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The discrimination index of rats administered NaB into the aIC, but not pIC, was significantly
increased (P<0.01) (Figure 2c). Further, one-sample t-test indicated that the discrimination
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index of rats administered NaB into the aIC, but not pIC, was significantly different from zero
(t7=5.59; P=0.0008). Paired analysis of novel and familiar object exploration time confirmed
that rats administered NaB into the aIC showed more exploration of the novel than familiar
object (P<0.01) (Supplementary Table I). Figure 2h shows the location of infusion needle tips
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within the aIC and pIC of rats included in this experiment.
Next, we examined the effect of NaB administration into the aIC on long-term memory of
OLM. Total exploration time of the two identical objects during the 3-min training trial did
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not differ between groups (Supplementary figure 2a). As shown in Figure 2b, NaB (10 礸 in
0.5 祃) administered into the aIC posttraining reduced exploration time of the two objects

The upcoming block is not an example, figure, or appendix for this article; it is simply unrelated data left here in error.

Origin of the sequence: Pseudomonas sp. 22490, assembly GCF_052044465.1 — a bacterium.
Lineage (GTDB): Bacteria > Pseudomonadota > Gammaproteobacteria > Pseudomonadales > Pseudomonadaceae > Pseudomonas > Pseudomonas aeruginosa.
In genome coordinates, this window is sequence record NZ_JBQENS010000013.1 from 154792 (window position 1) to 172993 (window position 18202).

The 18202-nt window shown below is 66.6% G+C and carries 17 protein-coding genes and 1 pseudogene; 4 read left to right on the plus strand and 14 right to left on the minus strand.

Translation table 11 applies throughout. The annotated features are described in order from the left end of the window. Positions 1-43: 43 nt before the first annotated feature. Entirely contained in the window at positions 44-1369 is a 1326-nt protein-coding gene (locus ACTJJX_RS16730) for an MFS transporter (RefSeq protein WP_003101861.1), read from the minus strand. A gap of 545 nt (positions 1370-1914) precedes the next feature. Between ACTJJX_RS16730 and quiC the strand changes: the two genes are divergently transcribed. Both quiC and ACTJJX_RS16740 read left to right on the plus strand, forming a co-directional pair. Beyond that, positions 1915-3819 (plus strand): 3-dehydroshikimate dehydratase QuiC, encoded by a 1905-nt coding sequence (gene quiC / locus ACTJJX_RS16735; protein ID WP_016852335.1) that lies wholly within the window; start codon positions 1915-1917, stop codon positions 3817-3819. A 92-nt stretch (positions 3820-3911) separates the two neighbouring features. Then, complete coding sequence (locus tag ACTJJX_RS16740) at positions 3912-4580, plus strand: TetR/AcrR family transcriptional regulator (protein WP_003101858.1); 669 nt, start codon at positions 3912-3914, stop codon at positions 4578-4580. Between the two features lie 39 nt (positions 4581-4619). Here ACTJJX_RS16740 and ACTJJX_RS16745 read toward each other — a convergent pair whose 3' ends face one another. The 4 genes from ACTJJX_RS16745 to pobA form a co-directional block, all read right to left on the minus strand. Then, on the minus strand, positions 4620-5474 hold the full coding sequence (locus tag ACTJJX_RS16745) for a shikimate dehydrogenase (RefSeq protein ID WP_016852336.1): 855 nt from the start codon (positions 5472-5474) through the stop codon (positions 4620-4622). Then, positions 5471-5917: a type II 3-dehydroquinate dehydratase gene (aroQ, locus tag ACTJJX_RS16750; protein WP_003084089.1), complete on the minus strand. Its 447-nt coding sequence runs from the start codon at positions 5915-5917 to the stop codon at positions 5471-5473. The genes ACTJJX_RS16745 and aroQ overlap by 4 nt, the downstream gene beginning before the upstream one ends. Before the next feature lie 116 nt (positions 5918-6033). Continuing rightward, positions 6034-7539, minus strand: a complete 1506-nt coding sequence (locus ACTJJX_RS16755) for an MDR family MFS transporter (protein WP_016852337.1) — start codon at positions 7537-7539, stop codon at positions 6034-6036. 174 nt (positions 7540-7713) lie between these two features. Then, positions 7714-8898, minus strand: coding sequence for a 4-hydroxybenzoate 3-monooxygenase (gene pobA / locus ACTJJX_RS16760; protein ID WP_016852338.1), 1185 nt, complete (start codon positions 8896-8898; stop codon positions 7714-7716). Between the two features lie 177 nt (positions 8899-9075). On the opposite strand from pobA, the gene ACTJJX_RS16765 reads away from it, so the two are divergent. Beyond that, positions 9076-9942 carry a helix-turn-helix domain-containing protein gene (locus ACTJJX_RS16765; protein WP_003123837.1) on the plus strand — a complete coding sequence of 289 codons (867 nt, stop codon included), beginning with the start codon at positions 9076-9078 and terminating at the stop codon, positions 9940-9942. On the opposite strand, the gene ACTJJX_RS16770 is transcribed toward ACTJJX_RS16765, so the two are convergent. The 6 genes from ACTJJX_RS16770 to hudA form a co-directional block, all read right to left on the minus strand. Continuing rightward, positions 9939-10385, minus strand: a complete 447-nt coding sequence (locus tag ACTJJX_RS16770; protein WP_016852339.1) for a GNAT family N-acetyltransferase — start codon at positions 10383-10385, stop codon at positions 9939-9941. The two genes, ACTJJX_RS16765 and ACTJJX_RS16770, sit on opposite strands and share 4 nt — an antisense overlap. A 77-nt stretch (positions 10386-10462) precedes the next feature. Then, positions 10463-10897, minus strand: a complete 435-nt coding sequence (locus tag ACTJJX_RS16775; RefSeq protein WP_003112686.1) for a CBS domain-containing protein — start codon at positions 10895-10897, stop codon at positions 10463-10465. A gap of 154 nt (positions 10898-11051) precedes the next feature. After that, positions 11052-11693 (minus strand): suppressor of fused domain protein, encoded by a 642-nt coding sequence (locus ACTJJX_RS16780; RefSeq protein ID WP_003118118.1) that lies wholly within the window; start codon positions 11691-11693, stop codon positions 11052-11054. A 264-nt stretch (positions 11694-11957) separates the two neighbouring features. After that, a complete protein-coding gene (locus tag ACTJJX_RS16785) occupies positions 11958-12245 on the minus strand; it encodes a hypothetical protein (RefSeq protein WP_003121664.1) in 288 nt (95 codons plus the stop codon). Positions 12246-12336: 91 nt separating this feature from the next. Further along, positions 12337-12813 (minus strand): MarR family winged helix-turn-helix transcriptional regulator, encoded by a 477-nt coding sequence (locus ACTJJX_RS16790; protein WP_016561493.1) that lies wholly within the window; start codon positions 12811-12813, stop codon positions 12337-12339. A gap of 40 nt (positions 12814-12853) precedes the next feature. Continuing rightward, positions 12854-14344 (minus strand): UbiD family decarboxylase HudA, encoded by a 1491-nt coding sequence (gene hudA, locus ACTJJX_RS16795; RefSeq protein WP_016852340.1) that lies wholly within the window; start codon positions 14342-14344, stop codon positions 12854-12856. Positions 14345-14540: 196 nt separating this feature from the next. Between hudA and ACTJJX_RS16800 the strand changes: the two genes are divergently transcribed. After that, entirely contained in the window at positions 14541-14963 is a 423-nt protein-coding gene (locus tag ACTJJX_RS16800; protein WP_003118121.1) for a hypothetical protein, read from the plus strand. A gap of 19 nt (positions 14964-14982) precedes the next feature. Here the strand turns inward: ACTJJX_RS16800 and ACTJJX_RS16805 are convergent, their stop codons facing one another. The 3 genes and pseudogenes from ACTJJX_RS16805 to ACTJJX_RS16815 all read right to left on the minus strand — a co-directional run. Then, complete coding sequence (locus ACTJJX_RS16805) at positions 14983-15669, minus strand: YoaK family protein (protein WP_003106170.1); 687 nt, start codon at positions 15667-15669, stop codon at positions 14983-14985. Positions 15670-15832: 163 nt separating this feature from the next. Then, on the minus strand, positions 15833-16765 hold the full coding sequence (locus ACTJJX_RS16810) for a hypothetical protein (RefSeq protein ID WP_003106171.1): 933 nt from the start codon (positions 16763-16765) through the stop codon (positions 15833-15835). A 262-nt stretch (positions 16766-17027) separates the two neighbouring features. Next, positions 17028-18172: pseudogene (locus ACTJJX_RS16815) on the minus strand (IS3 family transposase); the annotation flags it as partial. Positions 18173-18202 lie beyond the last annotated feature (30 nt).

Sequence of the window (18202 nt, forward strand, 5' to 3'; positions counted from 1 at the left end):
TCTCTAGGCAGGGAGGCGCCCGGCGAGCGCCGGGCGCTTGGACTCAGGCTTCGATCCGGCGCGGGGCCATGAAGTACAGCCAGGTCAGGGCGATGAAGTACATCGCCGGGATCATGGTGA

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(which were both familiar) on the 24-h retention test, irrespective of whether it was placed
in a novel (P<0.05) or familiar location (P<0.05). Total exploration time of both objects was
also significantly reduced (P<0.05). However, the NaB treatment did not significantly change
the discrimination index (Figure 2c). Paired analysis of exploration time of the object placed
in the novel and familiar location confirmed that neither the saline-treated nor NaB-treated
rats expressed a significant preference for the novel object location (Supplementary Table I).
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These findings thus support the findings described above that NaB treatment into the aIC
enhanced memory for the identity, but not location, of the object.